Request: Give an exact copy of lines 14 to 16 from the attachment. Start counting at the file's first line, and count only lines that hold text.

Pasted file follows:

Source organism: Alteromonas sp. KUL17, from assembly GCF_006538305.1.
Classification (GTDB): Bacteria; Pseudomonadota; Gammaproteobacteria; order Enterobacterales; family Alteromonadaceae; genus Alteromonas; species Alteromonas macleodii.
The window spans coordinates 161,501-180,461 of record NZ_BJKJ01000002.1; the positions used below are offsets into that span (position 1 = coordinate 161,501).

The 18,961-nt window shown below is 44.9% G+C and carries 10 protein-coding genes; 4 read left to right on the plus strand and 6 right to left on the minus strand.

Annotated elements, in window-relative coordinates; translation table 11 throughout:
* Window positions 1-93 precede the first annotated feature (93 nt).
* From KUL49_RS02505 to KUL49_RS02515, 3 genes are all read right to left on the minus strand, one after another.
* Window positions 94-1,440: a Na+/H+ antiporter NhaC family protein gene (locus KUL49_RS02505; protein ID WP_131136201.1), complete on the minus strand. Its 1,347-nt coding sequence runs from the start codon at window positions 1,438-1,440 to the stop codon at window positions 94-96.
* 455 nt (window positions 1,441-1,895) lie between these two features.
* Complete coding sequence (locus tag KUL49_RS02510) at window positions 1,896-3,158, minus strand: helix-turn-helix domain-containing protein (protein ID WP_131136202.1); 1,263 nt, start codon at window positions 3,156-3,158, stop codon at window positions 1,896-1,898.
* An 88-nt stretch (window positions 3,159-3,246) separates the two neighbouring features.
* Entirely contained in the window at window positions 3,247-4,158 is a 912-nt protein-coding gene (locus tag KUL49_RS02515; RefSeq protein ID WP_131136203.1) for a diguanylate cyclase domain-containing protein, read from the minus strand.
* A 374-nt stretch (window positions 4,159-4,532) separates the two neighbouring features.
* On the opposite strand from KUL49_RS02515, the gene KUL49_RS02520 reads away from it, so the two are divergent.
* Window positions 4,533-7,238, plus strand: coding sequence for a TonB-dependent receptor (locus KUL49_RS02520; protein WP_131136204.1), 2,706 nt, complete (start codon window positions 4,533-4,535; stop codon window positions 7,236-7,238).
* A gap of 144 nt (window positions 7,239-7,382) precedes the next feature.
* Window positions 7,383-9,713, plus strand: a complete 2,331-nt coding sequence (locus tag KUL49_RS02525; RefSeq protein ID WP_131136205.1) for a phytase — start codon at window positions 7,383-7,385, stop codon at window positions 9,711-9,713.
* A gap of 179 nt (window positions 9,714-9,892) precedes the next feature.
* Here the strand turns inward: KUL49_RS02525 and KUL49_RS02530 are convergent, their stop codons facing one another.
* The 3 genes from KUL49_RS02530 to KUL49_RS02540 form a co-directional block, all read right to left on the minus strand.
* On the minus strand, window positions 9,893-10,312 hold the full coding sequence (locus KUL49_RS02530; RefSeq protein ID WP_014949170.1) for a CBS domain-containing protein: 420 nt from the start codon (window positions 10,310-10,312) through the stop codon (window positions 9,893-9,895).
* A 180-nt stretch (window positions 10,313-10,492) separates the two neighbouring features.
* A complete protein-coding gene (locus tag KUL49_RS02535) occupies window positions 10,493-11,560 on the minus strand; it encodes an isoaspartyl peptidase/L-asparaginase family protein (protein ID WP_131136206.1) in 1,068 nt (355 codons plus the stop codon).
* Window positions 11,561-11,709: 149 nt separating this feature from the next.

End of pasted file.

* On the opposite strand from KUL49_RS02515, the gene KUL49_RS02520 reads away from it, so the two are divergent.
* Window positions 4,533-7,238, plus strand: coding sequence for a TonB-dependent receptor (locus KUL49_RS02520; protein WP_131136204.1), 2,706 nt, complete (start codon window positions 4,533-4,535; stop codon window positions 7,236-7,238).
* A gap of 144 nt (window positions 7,239-7,382) precedes the next feature.